Rock girls

Megan McLaughlin, Nicole Fiander, and Meghan Harnum are The Mudflowers. Photo by Hayley Lane.

David Keating talks to The Mudflowers.

A year ago in June, the three members of The Mudflowers—Megan McLaughlin, Nicole Fiander and Meghan Harnum—were classmates finishing their last year of high school in Bishop’s Falls.

Skip ahead less than twelve months and they’re the opening band of choice for established local acts like The Novaks, The Jill Porter Band and The Pathological Lovers.

“It feels really great to get tangled up with all these wonderful musicians,” says drummer Meghan Harnum. “We’ve never really had friends in bands before.”

Back in their hometown, the three friends were the sole source for live rock and roll.

“That was kind of our main inspiration for starting the band, the fact that there wasn’t a music scene there at the time,” says Harnum. “I know a few years before my brother was in a band—he’s four or five years older than me—and there was a pretty good music scene on the go there at that point, but when we were growing up there was nothing.”

“So we really wanted to start something.”

Without any depth of musical experience, the three Mudflowers jammed and learned their instruments together over the last years of high school.

“We were bored,” says McLaughlin. “I mean, we were in small town and it was really ‘All right, we’re good friends, we like music, let’s make a band’. I’d never played electric guitar before, I played acoustic.”

Fiander had to borrow a bass to practice, and Harnum inherited her brother’s drum kit. By graduation time, the three had agreed to make music their focus. In short order, they put their plan into effect.

“We graduated high school last June. The day after we recorded the demo. That day after the demo was done we moved to St. John’s,” says McLaughlin.

Since moving to town, it’s not only the music community that’s taking notice of the three 19-year-olds. They’ve already played enough shows and gathered enough attention to have random strangers stop them in the streets to ask about upcoming shows.

“Last night we were at the Celtic Hearth, and these guys were like, ‘Mudflowers!’”

“More and more every day,” says Harnum. “Different people I’ve never met before.”

So what is it about The Mudflowers that’s made them a standout group in such a short amount of time?
Megan and Meghan say being the only active all-female group in the city has garnered interest from fans.
Although we’ve had a strong local showing of female rock musicians for a long time, all-girl rock bands have not exactly been a common occurence. Rockers like Cherie Pyne, Jill Porter, and Liz Solo usually perform with bands of mixed gender.

So the surprise is warranted.

“I get a lot of good reception from other girls that come up to me and say, ‘Oh my god, I’ve never seen a girl band before!’ and they get excited about it and totally inspired.” says Harnum.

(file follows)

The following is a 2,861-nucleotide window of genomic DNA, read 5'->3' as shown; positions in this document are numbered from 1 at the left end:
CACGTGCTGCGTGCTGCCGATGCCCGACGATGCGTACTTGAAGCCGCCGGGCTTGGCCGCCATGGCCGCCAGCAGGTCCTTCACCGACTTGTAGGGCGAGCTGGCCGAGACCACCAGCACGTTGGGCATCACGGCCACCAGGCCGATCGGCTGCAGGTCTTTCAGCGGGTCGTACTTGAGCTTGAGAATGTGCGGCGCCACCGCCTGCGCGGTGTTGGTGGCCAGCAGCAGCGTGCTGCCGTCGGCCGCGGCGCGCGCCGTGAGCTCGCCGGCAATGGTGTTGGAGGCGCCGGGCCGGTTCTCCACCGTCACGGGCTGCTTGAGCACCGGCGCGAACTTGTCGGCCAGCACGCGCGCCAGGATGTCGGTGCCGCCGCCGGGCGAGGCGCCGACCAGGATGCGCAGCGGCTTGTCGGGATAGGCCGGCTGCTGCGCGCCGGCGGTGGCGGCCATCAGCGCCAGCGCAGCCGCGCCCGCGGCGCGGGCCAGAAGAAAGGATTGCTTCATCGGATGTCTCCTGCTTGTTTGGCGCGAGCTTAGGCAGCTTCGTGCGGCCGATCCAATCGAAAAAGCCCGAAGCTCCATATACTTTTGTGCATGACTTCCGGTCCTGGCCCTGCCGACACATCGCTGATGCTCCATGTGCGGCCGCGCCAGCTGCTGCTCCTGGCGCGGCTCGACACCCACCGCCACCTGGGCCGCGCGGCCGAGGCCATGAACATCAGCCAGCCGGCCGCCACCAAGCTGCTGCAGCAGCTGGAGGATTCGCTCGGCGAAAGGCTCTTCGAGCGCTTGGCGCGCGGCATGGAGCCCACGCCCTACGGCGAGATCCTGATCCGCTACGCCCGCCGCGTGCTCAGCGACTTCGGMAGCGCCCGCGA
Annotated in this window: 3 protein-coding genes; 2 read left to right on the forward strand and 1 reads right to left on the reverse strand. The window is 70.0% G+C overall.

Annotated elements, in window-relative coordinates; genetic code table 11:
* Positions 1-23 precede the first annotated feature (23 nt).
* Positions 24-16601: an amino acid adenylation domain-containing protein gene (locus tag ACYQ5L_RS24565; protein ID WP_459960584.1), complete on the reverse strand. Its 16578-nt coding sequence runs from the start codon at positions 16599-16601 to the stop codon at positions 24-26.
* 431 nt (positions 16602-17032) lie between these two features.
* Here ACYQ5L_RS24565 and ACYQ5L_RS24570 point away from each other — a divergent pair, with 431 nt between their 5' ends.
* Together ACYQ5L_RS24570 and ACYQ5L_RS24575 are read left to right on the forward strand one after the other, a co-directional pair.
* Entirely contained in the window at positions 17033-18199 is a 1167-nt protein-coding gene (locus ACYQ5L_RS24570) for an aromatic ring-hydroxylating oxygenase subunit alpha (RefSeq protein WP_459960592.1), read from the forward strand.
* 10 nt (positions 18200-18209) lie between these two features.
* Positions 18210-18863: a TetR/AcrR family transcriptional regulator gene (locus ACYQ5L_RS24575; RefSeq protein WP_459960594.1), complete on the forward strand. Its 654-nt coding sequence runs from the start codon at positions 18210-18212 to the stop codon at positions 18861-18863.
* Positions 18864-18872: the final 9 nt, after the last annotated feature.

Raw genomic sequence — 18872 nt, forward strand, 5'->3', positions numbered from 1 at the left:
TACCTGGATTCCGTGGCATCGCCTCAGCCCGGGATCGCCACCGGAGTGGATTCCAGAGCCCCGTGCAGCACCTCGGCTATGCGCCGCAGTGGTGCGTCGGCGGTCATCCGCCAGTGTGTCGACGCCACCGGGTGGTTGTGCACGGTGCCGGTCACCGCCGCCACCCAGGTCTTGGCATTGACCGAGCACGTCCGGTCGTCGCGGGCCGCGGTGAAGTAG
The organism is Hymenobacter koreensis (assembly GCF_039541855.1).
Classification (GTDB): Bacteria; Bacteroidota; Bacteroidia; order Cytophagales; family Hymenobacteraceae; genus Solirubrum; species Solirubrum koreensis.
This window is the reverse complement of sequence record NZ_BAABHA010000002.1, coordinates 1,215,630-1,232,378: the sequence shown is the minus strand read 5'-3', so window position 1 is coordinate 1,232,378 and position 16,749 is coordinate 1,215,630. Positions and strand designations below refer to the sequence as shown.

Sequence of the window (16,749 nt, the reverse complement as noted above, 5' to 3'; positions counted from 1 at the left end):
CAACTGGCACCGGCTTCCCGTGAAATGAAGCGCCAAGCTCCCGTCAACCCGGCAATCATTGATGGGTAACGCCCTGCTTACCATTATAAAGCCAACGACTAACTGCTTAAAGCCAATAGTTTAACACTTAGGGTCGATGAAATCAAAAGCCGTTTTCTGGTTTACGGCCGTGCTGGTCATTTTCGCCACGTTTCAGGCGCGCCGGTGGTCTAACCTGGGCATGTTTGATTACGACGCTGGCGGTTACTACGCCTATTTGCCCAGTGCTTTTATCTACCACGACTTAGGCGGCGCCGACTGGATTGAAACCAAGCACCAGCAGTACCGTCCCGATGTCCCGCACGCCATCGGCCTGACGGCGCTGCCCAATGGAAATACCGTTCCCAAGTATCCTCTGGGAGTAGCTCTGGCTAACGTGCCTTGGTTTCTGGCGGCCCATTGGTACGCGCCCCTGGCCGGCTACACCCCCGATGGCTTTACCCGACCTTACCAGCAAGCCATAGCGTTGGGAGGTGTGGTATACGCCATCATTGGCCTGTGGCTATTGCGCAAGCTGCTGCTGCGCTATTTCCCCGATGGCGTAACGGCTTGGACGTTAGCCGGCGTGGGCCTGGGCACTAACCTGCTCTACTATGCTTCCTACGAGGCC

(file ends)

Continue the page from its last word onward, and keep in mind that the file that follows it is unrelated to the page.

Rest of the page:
The inability for fans to pigeonhole their music to any one style has also attracted attention. Creating their sound in relative isolation from other bands and local influences, they get comparisons that range from old-school punk to Fleetwood Mac to Sonic Youth.

“We weren’t basing our sound on anything,” says McLaughlin. “We didn’t have a clue, so it was just the noise that we were making, the sound that we were making… That’s what we went with.”

Future plans for the band include their own headlining gigs later this summer, as well writing more material for a first full-length album. In their meantime, the three friends say they’re embracing everything that comes with a full-time commitment to music.

“Since the end of March, we did a little tour with a couple of bands. We went to Stephenville, Corner Brook and since then everything’s been totally out of whack,” laughs Harnum.

“In the best way possible,” McLaughlin points out.

The most recent upheaval involved the girls having to move into a brand new apartment, after being asked to leave their last place. “A man on a motorcycle delivered a notice of eviction,” says Harnum.

In spite of the trouble, they say their parents back in Bishop’s Falls have given them unconditional support throughout the band’s development and through into their move to the city.

Although there is a little bit of worry.

“Her nerves!” says McLaughlin. “My poor mother. She’ll call and she’ll be like, ‘What are you doing?’ ‘Oh, I’m playing here tonight and I’m playing there tomorrow night and I was out ‘til 4 this morning and blah, blah, blah.’ Like: ‘Oh Megan! Oh my God! Be careful, okay?’”

“Your mom reminds me of the mom from Almost Famous,” laughs Harnum.

The Mudflowers will perform along with Maggie Meyer and Jill Porter at The Ship on July 3rd. On July 4th, they play an all-ages daytime show with Mopey Mumble-Mouse at Distortion and open for The Pathological Lovers at CBTGs that night. For more info and dates, go to